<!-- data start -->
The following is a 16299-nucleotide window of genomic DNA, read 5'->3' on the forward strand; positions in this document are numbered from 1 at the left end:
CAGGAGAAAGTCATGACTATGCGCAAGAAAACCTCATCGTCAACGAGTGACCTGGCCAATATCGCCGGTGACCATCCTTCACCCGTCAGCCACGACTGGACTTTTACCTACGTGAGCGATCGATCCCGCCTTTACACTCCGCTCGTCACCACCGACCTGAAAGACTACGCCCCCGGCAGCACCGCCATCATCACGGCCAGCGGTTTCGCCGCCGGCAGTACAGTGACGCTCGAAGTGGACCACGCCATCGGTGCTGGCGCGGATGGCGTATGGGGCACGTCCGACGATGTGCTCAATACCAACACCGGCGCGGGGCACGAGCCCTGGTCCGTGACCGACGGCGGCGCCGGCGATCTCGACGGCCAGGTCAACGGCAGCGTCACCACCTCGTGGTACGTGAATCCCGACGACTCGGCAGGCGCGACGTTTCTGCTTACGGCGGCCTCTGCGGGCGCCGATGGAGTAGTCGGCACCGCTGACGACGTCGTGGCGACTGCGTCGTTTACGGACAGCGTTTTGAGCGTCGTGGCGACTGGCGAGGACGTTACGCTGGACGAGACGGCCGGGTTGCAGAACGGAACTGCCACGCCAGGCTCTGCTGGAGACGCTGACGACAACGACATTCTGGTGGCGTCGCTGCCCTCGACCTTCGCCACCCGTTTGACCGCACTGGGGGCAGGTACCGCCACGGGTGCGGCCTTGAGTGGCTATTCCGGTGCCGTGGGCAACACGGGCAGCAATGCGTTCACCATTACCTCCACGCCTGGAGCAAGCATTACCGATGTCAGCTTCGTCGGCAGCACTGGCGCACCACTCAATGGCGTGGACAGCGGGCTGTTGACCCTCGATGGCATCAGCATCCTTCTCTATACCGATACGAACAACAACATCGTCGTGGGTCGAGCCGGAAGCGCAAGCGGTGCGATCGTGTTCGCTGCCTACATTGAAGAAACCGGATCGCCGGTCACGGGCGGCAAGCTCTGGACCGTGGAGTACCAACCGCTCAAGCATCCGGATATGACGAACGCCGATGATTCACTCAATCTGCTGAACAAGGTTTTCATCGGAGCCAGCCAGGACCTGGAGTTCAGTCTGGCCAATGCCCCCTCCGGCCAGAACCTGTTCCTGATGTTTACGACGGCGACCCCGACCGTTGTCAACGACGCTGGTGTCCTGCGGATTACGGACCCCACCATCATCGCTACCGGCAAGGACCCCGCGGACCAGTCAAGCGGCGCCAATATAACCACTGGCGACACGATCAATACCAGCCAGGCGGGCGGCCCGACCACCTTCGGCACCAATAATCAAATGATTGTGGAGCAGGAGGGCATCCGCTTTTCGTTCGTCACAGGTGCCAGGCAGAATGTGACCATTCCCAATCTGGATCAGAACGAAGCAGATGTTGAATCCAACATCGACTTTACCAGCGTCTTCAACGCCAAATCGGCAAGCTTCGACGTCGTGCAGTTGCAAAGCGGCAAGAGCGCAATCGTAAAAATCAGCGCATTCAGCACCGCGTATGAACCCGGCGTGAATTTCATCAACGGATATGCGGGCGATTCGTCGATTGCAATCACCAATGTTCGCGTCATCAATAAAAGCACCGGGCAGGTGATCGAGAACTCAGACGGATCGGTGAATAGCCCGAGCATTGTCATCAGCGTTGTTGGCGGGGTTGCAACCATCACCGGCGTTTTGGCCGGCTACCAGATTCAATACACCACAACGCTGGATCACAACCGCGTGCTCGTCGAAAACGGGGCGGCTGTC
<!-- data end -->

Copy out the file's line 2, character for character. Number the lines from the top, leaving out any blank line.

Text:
CAGGAGAAAGTCATGACTATGCGCAAGAAAACCTCATCGTCAACGAGTGACCTGGCCAATATCGCCGGTGACCATCCTTCACCCGTCAGCCACGACTGGACTTTTACCTACGTGAGCGATCGATCCCGCCTTTACACTCCGCTCGTCACCACCGACCTGAAAGACTACGCCCCCGGCAGCACCGCCATCATCACGGCCAGCGGTTTCGCCGCCGGCAGTACAGTGACGCTCGAAGTGGACCACGCCATCGGTGCTGGCGCGGATGGCGTATGGGGCACGTCCGACGATGTGCTCAATACCAACACCGGCGCGGGGCACGAGCCCTGGTCCGTGACCGACGGCGGCGCCGGCGATCTCGACGGCCAGGTCAACGGCAGCGTCACCACCTCGTGGTACGTGAATCCCGACGACTCGGCAGGCGCGACGTTTCTGCTTACGGCGGCCTCTGCGGGCGCCGATGGAGTAGTCGGCACCGCTGACGACGTCGTGGCGACTGCGTCGTTTACGGACAGCGTTTTGAGCGTCGTGGCGACTGGCGAGGACGTTACGCTGGACGAGACGGCCGGGTTGCAGAACGGAACTGCCACGCCAGGCTCTGCTGGAGACGCTGACGACAACGACATTCTGGTGGCGTCGCTGCCCTCGACCTTCGCCACCCGTTTGACCGCACTGGGGGCAGGTACCGCCACGGGTGCGGCCTTGAGTGGCTATTCCGGTGCCGTGGGCAACACGGGCAGCAATGCGTTCACCATTACCTCCACGCCTGGAGCAAGCATTACCGATGTCAGCTTCGTCGGCAGCACTGGCGCACCACTCAATGGCGTGGACAGCGGGCTGTTGACCCTCGATGGCATCAGCATCCTTCTCTATACCGATACGAACAACAACATCGTCGTGGGTCGAGCCGGAAGCGCAAGCGGTGCGATCGTGTTCGCTGCCTACATTGAAGAAACCGGATCGCCGGTCACGGGCGGCAAGCTCTGGACCGTGGAGTACCAACCGCTCAAGCATCCGGATATGACGAACGCCGATGATTCACTCAATCTGCTGAACAAGGTTTTCATCGGAGCCAGCCAGGACCTGGAGTTCAGTCTGGCCAATGCCCCCTCCGGCCAGAACCTGTTCCTGATGTTTACGACGGCGACCCCGACCGTTGTCAACGACGCTGGTGTCCTGCGGATTACGGACCCCACCATCATCGCTACCGGCAAGGACCCCGCGGACCAGTCAAGCGGCGCCAATATAACCACTGGCGACACGATCAATACCAGCCAGGCGGGCGGCCCGACCACCTTCGGCACCAATAATCAAATGATTGTGGAGCAGGAGGGCATCCGCTTTTCGTTCGTCACAGGTGCCAGGCAGAATGTGACCATTCCCAATCTGGATCAGAACGAAGCAGATGTTGAATCCAACATCGACTTTACCAGCGTCTTCAACGCCAAATCGGCAAGCTTCGACGTCGTGCAGTTGCAAAGCGGCAAGAGCGCAATCGTAAAAATCAGCGCATTCAGCACCGCGTATGAACCCGGCGTGAATTTCATCAACGGATATGCGGGCGATTCGTCGATTGCAATCACCAATGTTCGCGTCATCAATAAAAGCACCGGGCAGGTGATCGAGAACTCAGACGGATCGGTGAATAGCCCGAGCATTGTCATCAGCGTTGTTGGCGGGGTTGCAACCATCACCGGCGTTTTGGCCGGCTACCAGATTCAATACACCACAACGCTGGATCACAACCGCGTGCTCGTCGAAAACGGGGCGGCTGTC